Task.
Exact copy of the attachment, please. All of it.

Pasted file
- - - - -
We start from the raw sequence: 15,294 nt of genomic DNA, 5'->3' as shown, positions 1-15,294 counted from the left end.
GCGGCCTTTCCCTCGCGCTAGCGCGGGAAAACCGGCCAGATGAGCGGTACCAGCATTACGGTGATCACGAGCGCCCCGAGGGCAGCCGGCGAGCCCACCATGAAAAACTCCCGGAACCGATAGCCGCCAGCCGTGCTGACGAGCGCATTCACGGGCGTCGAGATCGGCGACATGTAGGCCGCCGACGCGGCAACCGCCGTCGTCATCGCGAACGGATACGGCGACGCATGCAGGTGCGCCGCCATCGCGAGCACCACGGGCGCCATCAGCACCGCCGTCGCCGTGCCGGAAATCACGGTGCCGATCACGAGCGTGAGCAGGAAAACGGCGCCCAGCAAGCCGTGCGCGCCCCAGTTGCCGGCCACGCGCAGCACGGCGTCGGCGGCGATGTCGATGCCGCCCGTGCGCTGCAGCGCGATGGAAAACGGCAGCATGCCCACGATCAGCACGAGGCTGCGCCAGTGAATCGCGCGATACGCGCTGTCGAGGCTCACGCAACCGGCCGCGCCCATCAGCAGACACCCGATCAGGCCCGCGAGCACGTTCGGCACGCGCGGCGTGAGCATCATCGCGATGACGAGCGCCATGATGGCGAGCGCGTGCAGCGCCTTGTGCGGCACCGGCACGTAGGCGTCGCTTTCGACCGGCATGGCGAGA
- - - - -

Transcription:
We start from the raw sequence: 15,294 nt of genomic DNA, 5'->3' as shown, positions 1-15,294 counted from the left end.
GCGGCCTTTCCCTCGCGCTAGCGCGGGAAAACCGGCCAGATGAGCGGTACCAGCATTACGGTGATCACGAGCGCCCCGAGGGCAGCCGGCGAGCCCACCATGAAAAACTCCCGGAACCGATAGCCGCCAGCCGTGCTGACGAGCGCATTCACGGGCGTCGAGATCGGCGACATGTAGGCCGCCGACGCGGCAACCGCCGTCGTCATCGCGAACGGATACGGCGACGCATGCAGGTGCGCCGCCATCGCGAGCACCACGGGCGCCATCAGCACCGCCGTCGCCGTGCCGGAAATCACGGTGCCGATCACGAGCGTGAGCAGGAAAACGGCGCCCAGCAAGCCGTGCGCGCCCCAGTTGCCGGCCACGCGCAGCACGGCGTCGGCGGCGATGTCGATGCCGCCCGTGCGCTGCAGCGCGATGGAAAACGGCAGCATGCCCACGATCAGCACGAGGCTGCGCCAGTGAATCGCGCGATACGCGCTGTCGAGGCTCACGCAACCGGCCGCGCCCATCAGCAGACACCCGATCAGGCCCGCGAGCACGTTCGGCACGCGCGGCGTGAGCATCATCGCGATGACGAGCGCCATGATGGCGAGCGCGTGCAGCGCCTTGTGCGGCACCGGCACGTAGGCGTCGCTTTCGACCGGCATGGCGAGA